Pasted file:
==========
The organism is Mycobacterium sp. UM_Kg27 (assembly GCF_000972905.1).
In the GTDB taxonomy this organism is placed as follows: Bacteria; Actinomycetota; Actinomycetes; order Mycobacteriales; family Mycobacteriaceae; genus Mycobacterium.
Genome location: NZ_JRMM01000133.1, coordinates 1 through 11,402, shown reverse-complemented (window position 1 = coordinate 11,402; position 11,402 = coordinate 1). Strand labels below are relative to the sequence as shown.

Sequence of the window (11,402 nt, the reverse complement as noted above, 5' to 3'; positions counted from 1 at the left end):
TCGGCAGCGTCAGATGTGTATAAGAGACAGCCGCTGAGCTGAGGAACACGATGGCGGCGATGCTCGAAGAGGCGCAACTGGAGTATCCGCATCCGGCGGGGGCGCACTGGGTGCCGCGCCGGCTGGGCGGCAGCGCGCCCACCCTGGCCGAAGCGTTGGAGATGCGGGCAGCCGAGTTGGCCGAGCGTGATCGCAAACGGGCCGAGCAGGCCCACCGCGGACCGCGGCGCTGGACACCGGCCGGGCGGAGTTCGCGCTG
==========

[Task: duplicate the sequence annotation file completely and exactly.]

The organism is Mycobacterium sp. UM_Kg27 (assembly GCF_000972905.1).
In the GTDB taxonomy this organism is placed as follows: Bacteria; Actinomycetota; Actinomycetes; order Mycobacteriales; family Mycobacteriaceae; genus Mycobacterium.
Genome location: NZ_JRMM01000133.1, coordinates 1 through 11,402, shown reverse-complemented (window position 1 = coordinate 11,402; position 11,402 = coordinate 1). Strand labels below are relative to the sequence as shown.

Sequence of the window (11,402 nt, the reverse complement as noted above, 5' to 3'; positions counted from 1 at the left end):
TCGGCAGCGTCAGATGTGTATAAGAGACAGCCGCTGAGCTGAGGAACACGATGGCGGCGATGCTCGAAGAGGCGCAACTGGAGTATCCGCATCCGGCGGGGGCGCACTGGGTGCCGCGCCGGCTGGGCGGCAGCGCGCCCACCCTGGCCGAAGCGTTGGAGATGCGGGCAGCCGAGTTGGCCGAGCGTGATCGCAAACGGGCCGAGCAGGCCCACCGCGGACCGCGGCGCTGGACACCGGCCGGGCGGAGTTCGCGCTG